Robert Kelly, most commonly known as R-Kelly, is an American singer-songwriter. He is known for his songs Ignition, I Believe, and Bump N’ Grind.
Moreover, he is also known for a series of allegations of sexual assault and pedophilia. He had married a 15-year old when he was in his mid-20’s to which the girl had to keep secret. These issues date back to the early 2000’s with continuing cases against him in the next years.
Just recently, R-Kelly released a song titled “I Admit” which spans a whole 19 minutes, as a confession and a denial at the same time.
Despite the novelty that this song has as it serves as a confession, the content itself is problematic.
“I admit I fuck with all the ladies, that’s both older and young ladies (ladies, yeah)
But tell me how they call it pedophile because that shit is crazy (crazy)
You may have your opinions, entitled to your opinions (opinions, opinions)
But really am I supposed to go to jail or lose my career because of your opinion…”
Yes, the stanza above is one of the song’s lyrics. Not only does it show R-Kelly’s ignorance of the consequences of his actions, it also perpetuates a resistance to taking accountability. It’s clear in the lyrics that he hasn’t accepted that his actions are actual crimes. Pedophilia is a crime as anyone under 16 years old cannot legally give consent to anyone older than that. The 16-year old did not break the law, the adult who decided to partake in sexual activity has. Moreover, he sees such allegations as mere opinions that doesn’t deserve merit in comparison to his songs. He further attempts to excuse himself by saying the he’s “just a man” in one part of the song.
“Look I’m just a man y’all (man y’all)
Not a monster or beast (no, no)
But I admit there are times when these girls so fine, they’ll chill with a ***** for a week (oh, for a week)
Now I admit I love Hugh Hefner (Hugh Hefner)
Through the years supported Hugh Hefner (yeah)
But when he left this world, he had a million girls, but we gon’ always love Hugh Hefner (yeah, oh)”
The lyrics glorify such actions of being a playboy, and basically perceiving women as sexual objects. If you didn’t know, Hugh Hefner was an American businessman, and the founder of Playboy magazine. Along with his fame from being such a notorious womanizer, his perception of women proved to be problematic as it dripped with sexism, and objectification of women. For R-Kelly to mention such a man, and use him as an avenue to justify his actions is blatant proof of his denial.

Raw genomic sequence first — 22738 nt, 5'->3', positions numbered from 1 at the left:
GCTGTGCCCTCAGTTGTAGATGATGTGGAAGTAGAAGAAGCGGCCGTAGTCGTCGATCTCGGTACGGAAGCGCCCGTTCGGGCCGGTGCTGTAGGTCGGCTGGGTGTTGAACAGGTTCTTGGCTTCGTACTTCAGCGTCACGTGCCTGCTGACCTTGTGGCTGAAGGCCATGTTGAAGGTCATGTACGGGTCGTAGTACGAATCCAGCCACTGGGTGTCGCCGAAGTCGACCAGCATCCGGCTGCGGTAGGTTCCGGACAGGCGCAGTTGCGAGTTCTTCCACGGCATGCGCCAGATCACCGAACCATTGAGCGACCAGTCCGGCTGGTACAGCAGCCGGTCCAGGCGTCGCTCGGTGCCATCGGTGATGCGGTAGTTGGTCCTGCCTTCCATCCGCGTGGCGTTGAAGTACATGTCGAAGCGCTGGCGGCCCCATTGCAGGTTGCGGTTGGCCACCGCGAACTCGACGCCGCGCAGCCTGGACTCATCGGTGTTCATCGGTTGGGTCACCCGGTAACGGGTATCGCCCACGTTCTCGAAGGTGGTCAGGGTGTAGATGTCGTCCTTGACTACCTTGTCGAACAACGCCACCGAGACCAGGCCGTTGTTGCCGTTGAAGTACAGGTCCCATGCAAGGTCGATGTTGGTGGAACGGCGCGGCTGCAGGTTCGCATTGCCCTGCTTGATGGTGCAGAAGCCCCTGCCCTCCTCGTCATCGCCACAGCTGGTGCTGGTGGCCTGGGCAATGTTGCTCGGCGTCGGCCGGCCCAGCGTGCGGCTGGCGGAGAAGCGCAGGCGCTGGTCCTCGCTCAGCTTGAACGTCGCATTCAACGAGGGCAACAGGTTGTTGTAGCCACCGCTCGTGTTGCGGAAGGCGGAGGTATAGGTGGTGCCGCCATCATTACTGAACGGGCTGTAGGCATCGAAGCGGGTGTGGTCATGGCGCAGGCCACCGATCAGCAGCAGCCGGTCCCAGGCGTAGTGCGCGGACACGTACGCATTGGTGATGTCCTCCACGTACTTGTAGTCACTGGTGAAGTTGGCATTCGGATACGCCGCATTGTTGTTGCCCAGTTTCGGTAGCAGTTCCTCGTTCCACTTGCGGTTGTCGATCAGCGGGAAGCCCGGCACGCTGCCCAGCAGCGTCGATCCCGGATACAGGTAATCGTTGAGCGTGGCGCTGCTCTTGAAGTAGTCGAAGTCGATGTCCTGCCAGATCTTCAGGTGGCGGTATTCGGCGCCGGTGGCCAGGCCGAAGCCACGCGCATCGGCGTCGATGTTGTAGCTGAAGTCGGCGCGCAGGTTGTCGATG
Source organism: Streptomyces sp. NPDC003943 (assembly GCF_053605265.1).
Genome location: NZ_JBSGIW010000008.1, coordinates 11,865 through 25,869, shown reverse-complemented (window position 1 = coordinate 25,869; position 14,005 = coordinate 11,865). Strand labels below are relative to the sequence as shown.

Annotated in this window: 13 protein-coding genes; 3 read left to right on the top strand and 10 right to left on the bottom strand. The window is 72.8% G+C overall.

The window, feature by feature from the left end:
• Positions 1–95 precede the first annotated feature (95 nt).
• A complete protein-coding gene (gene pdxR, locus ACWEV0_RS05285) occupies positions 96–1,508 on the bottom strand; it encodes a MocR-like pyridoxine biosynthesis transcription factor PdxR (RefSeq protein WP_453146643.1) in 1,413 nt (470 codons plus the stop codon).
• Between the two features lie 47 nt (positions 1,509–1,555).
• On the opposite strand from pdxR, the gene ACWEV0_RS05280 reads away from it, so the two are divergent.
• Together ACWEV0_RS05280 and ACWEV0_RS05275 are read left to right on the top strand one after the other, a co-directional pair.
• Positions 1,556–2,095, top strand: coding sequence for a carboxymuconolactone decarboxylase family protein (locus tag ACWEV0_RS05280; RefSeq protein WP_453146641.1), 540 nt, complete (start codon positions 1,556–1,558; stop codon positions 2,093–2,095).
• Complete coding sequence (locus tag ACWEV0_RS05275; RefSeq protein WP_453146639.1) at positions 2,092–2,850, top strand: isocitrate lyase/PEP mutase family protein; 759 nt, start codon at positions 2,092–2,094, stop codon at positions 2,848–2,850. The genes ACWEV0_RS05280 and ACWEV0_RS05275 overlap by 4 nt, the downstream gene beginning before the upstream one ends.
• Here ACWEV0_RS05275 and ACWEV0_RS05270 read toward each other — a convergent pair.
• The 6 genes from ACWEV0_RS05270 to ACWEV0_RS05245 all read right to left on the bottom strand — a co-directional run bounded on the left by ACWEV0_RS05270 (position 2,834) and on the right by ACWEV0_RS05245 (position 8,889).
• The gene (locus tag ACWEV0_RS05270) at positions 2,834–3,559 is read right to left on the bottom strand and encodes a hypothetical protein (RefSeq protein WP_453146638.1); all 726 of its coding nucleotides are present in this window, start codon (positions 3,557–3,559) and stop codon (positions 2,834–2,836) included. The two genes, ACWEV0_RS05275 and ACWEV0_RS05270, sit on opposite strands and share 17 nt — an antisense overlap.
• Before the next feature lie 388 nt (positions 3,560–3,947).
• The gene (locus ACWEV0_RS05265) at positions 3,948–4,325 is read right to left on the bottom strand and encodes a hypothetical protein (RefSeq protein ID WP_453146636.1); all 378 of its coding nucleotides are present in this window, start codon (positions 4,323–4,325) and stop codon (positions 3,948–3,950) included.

Do not share R Kelly's piece of trash song. Do not listen to R Kelly's piece of trash song.
Do not let him further profit from his abuse of women.
Don't say his name unless it's to call him an irredeemable piece of shit.
BTW: R Kelly is an irredeemable piece of shit.
— Ijeoma Oluo (@IjeomaOluo) July 23, 2018
He also mentions his own traumatic experience in the song from when he was a child until he was 14 years old.
A family member had touched him and taken his virginity at such young age. This is an experience that should never happen to anyone, and it is also right that we empathize with R-Kelly. However, to use this as an excuse to impart the same trauma onto other people is a different subject. He puts a spotlight on his own experience in order to garner understanding and empathy from other people but he refuses to do the same to the people he inflicts that pain upon. It’s the epitome of public manipulation.
Releasing a song that testifies to R-Kelly’s crimes does not solve anything. Rather, it further propagates an established image of R-Kelly, if not worsens.
Here is a video going viral again on Twitter from The Boondoks, an American adult animated sitcom. This had been released 13 years ago, from when the time that R-Kelly’s allegations were on the spotlight. And up until now, it serves to be apt.
The Boondocks on R. Kelly 13 years ago…still spot on? 🤔pic.twitter.com/L30oIOs1C8
— MASS APPEAL (@MassAppeal) July 24, 2018
Here’s the full lyrics of “I Admit” by R-Kelly. Let us know what you think.